I almost drowned.
Two and a half years ago I stopped at the beach to get a swim in at the end of a sales day in NJ. It was a beautiful day--perfect sky, perfect air, perfect water. It was after hours so it was just me out there with some surfers beyond the breakers. The waves were large but you had to swim out to them because it was high tide and the sandbars that summer were further out. After riding some of the small inside ones and still feeling good, I started out for the big waves. At some point I realized I wasn't really getting anywhere, or it seemed like that; I looked back to the shore, and it seemed far away, looked toward the large waves, then tried to touch the sand with my toes.
I couldn't. I was in a fairly deep channel that was basically a wide riptide, and I panicked and tried to swim out of it. Then I tried to swim toward a visible sandbar about 50 yards away but the rip was too wide. So I turned toward shore, trying to get past the pull of the ripe, using the force of the waves and swimming hard.
Swimming hard was a mistake. I've been an ocean swimmer all my life, and surfed for 10 years, and there I was doing it wrong. I was tired. I didn't think I could make it so I floated a bit.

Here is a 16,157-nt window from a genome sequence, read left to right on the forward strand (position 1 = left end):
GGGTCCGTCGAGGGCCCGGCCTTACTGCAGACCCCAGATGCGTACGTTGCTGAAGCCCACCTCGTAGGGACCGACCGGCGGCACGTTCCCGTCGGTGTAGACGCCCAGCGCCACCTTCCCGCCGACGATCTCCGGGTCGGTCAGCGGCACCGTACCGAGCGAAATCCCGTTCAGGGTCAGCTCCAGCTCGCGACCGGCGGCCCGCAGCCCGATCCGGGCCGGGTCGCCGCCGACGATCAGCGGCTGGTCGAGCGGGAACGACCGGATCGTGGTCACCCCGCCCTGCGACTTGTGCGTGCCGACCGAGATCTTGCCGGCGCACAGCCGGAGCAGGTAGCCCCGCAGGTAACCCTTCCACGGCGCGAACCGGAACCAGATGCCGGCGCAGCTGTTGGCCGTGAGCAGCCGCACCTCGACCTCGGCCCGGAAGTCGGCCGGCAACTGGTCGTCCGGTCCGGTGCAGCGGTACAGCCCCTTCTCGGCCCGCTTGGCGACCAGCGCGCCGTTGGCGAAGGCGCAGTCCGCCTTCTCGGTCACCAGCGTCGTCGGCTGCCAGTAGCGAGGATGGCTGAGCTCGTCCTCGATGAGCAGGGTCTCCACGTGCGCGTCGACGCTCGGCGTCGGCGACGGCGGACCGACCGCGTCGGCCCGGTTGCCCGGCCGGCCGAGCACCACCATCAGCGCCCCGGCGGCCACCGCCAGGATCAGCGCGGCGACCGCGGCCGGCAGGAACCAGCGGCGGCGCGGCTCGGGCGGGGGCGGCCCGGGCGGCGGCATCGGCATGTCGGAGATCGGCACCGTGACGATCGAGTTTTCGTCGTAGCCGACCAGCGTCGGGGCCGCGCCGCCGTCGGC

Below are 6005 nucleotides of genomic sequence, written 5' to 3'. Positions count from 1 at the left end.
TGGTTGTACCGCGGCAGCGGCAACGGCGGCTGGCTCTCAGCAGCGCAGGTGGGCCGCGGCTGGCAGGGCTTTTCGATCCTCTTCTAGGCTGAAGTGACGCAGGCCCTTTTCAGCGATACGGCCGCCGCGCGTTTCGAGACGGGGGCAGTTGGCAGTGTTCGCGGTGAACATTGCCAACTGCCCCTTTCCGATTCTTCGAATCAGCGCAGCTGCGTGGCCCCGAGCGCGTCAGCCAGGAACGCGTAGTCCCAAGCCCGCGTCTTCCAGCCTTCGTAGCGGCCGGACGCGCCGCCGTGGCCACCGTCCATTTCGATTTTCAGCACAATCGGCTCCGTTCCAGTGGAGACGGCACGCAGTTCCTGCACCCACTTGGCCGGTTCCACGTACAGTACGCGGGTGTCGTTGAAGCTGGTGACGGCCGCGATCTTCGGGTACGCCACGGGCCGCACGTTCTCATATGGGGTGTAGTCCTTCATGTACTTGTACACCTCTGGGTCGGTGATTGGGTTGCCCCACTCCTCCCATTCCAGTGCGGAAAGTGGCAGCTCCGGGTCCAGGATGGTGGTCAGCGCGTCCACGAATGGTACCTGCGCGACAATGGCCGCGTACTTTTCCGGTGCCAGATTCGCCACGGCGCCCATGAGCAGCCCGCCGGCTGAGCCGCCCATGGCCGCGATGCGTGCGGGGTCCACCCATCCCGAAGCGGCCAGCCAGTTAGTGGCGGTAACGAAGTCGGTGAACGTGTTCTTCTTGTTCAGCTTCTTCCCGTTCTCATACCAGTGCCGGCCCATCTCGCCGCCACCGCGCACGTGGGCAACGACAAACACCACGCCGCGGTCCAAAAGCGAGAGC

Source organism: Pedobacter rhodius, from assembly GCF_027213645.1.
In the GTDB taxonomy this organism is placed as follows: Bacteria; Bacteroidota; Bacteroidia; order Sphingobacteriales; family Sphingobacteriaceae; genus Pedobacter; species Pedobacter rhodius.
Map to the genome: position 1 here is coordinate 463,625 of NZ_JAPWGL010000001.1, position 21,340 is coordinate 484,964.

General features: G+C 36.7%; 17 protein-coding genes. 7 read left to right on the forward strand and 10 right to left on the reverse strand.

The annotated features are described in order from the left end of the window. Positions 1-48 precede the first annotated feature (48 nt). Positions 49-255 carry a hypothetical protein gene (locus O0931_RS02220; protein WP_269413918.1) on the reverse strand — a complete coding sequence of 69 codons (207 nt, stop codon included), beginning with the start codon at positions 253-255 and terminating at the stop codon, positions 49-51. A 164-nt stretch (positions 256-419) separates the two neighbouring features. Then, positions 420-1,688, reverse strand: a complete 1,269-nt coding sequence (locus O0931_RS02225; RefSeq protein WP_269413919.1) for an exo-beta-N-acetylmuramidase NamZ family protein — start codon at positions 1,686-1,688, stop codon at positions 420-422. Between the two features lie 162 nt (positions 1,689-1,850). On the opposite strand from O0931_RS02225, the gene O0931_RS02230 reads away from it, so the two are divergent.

Someone noticed. Two lifeguards stopped their ATV on the beach, got out and leaned back on it, watching from the shore. I tried again. Stopped. Tried again, kept going. My arms were dead so I kicked hard as a wave would pass. I went under to see how deep it was and I could barely touch a foot down--I knew I was close, but I was done. I was ready to start waving, but almost too tired to do it. And then a larger wave passed by and I made one last effort--truly the last energy I had, because I was done and had given up. It worked--I moved forward enough to touch sand and keep my head slightly above water. It was enough of a break that I could make another push.
The lifeguards got back on their ATVs and drove off. They had been watching from the shore the whole time, long after their shift had ended.
People lose their lives all of the time because nobody's watching from the shore. When you live alone nobody's watching from the shore. Things aren't going well, nobody's watching from the shore. Even when you're not alone, often there's nobody watching from the shore. You bob up and down, try to breathe, try to keep your head above water, try to touch the sand, fight the wave... it consumes you, exhausts you. Giving up isn't a choice, it's inevitable: it's what happens when you have nothing left to give. That's why those watching from the shore are so important.